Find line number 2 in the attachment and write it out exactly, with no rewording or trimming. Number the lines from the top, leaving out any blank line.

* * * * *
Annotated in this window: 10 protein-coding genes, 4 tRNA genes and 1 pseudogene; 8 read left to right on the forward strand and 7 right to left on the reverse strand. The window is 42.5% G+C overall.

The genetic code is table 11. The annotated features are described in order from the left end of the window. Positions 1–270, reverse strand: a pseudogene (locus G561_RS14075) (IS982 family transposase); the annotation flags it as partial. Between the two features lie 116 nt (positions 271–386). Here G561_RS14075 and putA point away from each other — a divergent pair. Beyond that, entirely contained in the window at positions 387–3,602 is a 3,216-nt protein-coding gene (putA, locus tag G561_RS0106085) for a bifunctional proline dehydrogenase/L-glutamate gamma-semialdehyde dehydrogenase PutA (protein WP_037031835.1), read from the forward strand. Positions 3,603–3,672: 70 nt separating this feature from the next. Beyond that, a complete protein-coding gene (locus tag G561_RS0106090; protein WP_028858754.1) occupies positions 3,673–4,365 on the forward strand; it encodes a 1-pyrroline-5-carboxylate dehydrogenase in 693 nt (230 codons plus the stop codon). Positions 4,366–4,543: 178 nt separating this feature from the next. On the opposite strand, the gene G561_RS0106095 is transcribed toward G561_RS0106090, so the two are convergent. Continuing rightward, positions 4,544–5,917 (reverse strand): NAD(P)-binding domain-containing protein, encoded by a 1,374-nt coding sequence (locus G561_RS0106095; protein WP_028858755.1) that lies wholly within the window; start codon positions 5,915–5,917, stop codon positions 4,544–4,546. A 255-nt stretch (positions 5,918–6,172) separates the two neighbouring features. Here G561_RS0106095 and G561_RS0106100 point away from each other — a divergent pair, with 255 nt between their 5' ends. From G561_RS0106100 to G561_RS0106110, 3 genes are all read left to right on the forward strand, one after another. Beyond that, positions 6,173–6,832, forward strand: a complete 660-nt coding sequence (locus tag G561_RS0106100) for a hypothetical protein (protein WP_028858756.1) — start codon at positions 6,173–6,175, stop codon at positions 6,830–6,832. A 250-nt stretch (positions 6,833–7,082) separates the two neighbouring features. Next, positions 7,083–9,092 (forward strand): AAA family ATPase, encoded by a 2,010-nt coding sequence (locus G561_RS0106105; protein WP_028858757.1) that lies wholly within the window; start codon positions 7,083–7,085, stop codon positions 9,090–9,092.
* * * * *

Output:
The genetic code is table 11. The annotated features are described in order from the left end of the window. Positions 1–270, reverse strand: a pseudogene (locus G561_RS14075) (IS982 family transposase); the annotation flags it as partial. Between the two features lie 116 nt (positions 271–386). Here G561_RS14075 and putA point away from each other — a divergent pair. Beyond that, entirely contained in the window at positions 387–3,602 is a 3,216-nt protein-coding gene (putA, locus tag G561_RS0106085) for a bifunctional proline dehydrogenase/L-glutamate gamma-semialdehyde dehydrogenase PutA (protein WP_037031835.1), read from the forward strand. Positions 3,603–3,672: 70 nt separating this feature from the next. Beyond that, a complete protein-coding gene (locus tag G561_RS0106090; protein WP_028858754.1) occupies positions 3,673–4,365 on the forward strand; it encodes a 1-pyrroline-5-carboxylate dehydrogenase in 693 nt (230 codons plus the stop codon). Positions 4,366–4,543: 178 nt separating this feature from the next. On the opposite strand, the gene G561_RS0106095 is transcribed toward G561_RS0106090, so the two are convergent. Continuing rightward, positions 4,544–5,917 (reverse strand): NAD(P)-binding domain-containing protein, encoded by a 1,374-nt coding sequence (locus G561_RS0106095; protein WP_028858755.1) that lies wholly within the window; start codon positions 5,915–5,917, stop codon positions 4,544–4,546. A 255-nt stretch (positions 5,918–6,172) separates the two neighbouring features. Here G561_RS0106095 and G561_RS0106100 point away from each other — a divergent pair, with 255 nt between their 5' ends. From G561_RS0106100 to G561_RS0106110, 3 genes are all read left to right on the forward strand, one after another. Beyond that, positions 6,173–6,832, forward strand: a complete 660-nt coding sequence (locus tag G561_RS0106100) for a hypothetical protein (protein WP_028858756.1) — start codon at positions 6,173–6,175, stop codon at positions 6,830–6,832. A 250-nt stretch (positions 6,833–7,082) separates the two neighbouring features. Next, positions 7,083–9,092 (forward strand): AAA family ATPase, encoded by a 2,010-nt coding sequence (locus G561_RS0106105; protein WP_028858757.1) that lies wholly within the window; start codon positions 7,083–7,085, stop codon positions 9,090–9,092.